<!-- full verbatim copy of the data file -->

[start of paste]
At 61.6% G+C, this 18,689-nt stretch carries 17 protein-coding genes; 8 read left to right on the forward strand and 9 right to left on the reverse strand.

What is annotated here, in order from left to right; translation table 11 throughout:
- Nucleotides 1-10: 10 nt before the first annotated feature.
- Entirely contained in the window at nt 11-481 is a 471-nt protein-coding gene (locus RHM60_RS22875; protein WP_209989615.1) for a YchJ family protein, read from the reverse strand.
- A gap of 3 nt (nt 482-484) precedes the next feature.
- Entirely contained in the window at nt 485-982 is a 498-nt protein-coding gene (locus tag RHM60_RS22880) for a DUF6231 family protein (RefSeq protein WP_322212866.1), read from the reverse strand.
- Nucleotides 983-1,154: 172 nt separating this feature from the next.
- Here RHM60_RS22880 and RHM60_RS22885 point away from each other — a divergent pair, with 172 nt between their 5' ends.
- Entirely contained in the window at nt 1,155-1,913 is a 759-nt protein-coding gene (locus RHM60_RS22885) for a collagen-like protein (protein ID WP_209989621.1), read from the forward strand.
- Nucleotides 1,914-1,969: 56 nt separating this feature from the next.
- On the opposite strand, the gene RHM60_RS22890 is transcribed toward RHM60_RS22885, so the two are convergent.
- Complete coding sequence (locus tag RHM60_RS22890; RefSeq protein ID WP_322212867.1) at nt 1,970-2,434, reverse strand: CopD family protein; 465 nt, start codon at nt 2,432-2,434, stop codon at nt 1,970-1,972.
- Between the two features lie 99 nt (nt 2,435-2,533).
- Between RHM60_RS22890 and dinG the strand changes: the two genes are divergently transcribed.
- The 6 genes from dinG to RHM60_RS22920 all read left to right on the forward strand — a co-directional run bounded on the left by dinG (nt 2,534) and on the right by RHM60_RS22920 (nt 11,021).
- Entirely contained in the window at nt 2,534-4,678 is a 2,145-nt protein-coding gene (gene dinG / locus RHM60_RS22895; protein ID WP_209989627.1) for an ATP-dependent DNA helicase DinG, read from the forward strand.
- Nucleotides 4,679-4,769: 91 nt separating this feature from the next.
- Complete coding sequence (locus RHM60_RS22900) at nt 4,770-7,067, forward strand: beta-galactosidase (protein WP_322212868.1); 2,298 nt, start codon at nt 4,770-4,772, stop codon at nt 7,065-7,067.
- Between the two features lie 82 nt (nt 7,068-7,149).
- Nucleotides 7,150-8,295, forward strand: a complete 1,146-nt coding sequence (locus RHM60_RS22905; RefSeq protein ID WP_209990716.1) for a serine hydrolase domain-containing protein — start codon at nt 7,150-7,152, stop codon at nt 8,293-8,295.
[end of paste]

At 61.6% G+C, this 18,689-nt stretch carries 17 protein-coding genes; 8 read left to right on the forward strand and 9 right to left on the reverse strand.

What is annotated here, in order from left to right; translation table 11 throughout:
- Nucleotides 1-10: 10 nt before the first annotated feature.
- Entirely contained in the window at nt 11-481 is a 471-nt protein-coding gene (locus RHM60_RS22875; protein WP_209989615.1) for a YchJ family protein, read from the reverse strand.
- A gap of 3 nt (nt 482-484) precedes the next feature.
- Entirely contained in the window at nt 485-982 is a 498-nt protein-coding gene (locus tag RHM60_RS22880) for a DUF6231 family protein (RefSeq protein WP_322212866.1), read from the reverse strand.
- Nucleotides 983-1,154: 172 nt separating this feature from the next.
- Here RHM60_RS22880 and RHM60_RS22885 point away from each other — a divergent pair, with 172 nt between their 5' ends.
- Entirely contained in the window at nt 1,155-1,913 is a 759-nt protein-coding gene (locus RHM60_RS22885) for a collagen-like protein (protein ID WP_209989621.1), read from the forward strand.
- Nucleotides 1,914-1,969: 56 nt separating this feature from the next.
- On the opposite strand, the gene RHM60_RS22890 is transcribed toward RHM60_RS22885, so the two are convergent.
- Complete coding sequence (locus tag RHM60_RS22890; RefSeq protein ID WP_322212867.1) at nt 1,970-2,434, reverse strand: CopD family protein; 465 nt, start codon at nt 2,432-2,434, stop codon at nt 1,970-1,972.
- Between the two features lie 99 nt (nt 2,435-2,533).
- Between RHM60_RS22890 and dinG the strand changes: the two genes are divergently transcribed.
- The 6 genes from dinG to RHM60_RS22920 all read left to right on the forward strand — a co-directional run bounded on the left by dinG (nt 2,534) and on the right by RHM60_RS22920 (nt 11,021).
- Entirely contained in the window at nt 2,534-4,678 is a 2,145-nt protein-coding gene (gene dinG / locus RHM60_RS22895; protein ID WP_209989627.1) for an ATP-dependent DNA helicase DinG, read from the forward strand.
- Nucleotides 4,679-4,769: 91 nt separating this feature from the next.
- Complete coding sequence (locus RHM60_RS22900) at nt 4,770-7,067, forward strand: beta-galactosidase (protein WP_322212868.1); 2,298 nt, start codon at nt 4,770-4,772, stop codon at nt 7,065-7,067.
- Between the two features lie 82 nt (nt 7,068-7,149).
- Nucleotides 7,150-8,295, forward strand: a complete 1,146-nt coding sequence (locus RHM60_RS22905; RefSeq protein ID WP_209990716.1) for a serine hydrolase domain-containing protein — start codon at nt 7,150-7,152, stop codon at nt 8,293-8,295.